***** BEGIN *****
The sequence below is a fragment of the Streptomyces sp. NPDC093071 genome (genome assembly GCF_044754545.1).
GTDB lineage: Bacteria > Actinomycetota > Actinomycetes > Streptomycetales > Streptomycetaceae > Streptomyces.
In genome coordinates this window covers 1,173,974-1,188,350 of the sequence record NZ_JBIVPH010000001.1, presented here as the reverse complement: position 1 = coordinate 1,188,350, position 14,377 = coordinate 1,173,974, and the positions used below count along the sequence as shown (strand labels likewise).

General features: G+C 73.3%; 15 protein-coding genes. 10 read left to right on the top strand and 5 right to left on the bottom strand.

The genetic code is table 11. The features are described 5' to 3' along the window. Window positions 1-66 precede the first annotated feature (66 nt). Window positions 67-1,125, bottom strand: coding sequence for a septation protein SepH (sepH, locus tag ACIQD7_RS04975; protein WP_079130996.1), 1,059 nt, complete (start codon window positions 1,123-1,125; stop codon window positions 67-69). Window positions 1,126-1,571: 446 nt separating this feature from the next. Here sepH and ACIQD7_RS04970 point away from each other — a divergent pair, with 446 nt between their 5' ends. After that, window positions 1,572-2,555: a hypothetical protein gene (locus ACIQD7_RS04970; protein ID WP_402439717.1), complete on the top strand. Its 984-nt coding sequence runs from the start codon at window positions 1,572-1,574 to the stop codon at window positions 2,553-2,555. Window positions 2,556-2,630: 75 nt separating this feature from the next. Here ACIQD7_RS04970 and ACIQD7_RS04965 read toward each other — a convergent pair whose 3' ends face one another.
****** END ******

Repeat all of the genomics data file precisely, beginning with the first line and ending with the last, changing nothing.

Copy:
The sequence below is a fragment of the Streptomyces sp. NPDC093071 genome (genome assembly GCF_044754545.1).
GTDB lineage: Bacteria > Actinomycetota > Actinomycetes > Streptomycetales > Streptomycetaceae > Streptomyces.
In genome coordinates this window covers 1,173,974-1,188,350 of the sequence record NZ_JBIVPH010000001.1, presented here as the reverse complement: position 1 = coordinate 1,188,350, position 14,377 = coordinate 1,173,974, and the positions used below count along the sequence as shown (strand labels likewise).

General features: G+C 73.3%; 15 protein-coding genes. 10 read left to right on the top strand and 5 right to left on the bottom strand.

The genetic code is table 11. The features are described 5' to 3' along the window. Window positions 1-66 precede the first annotated feature (66 nt). Window positions 67-1,125, bottom strand: coding sequence for a septation protein SepH (sepH, locus tag ACIQD7_RS04975; protein WP_079130996.1), 1,059 nt, complete (start codon window positions 1,123-1,125; stop codon window positions 67-69). Window positions 1,126-1,571: 446 nt separating this feature from the next. Here sepH and ACIQD7_RS04970 point away from each other — a divergent pair, with 446 nt between their 5' ends. After that, window positions 1,572-2,555: a hypothetical protein gene (locus ACIQD7_RS04970; protein ID WP_402439717.1), complete on the top strand. Its 984-nt coding sequence runs from the start codon at window positions 1,572-1,574 to the stop codon at window positions 2,553-2,555. Window positions 2,556-2,630: 75 nt separating this feature from the next. Here ACIQD7_RS04970 and ACIQD7_RS04965 read toward each other — a convergent pair whose 3' ends face one another.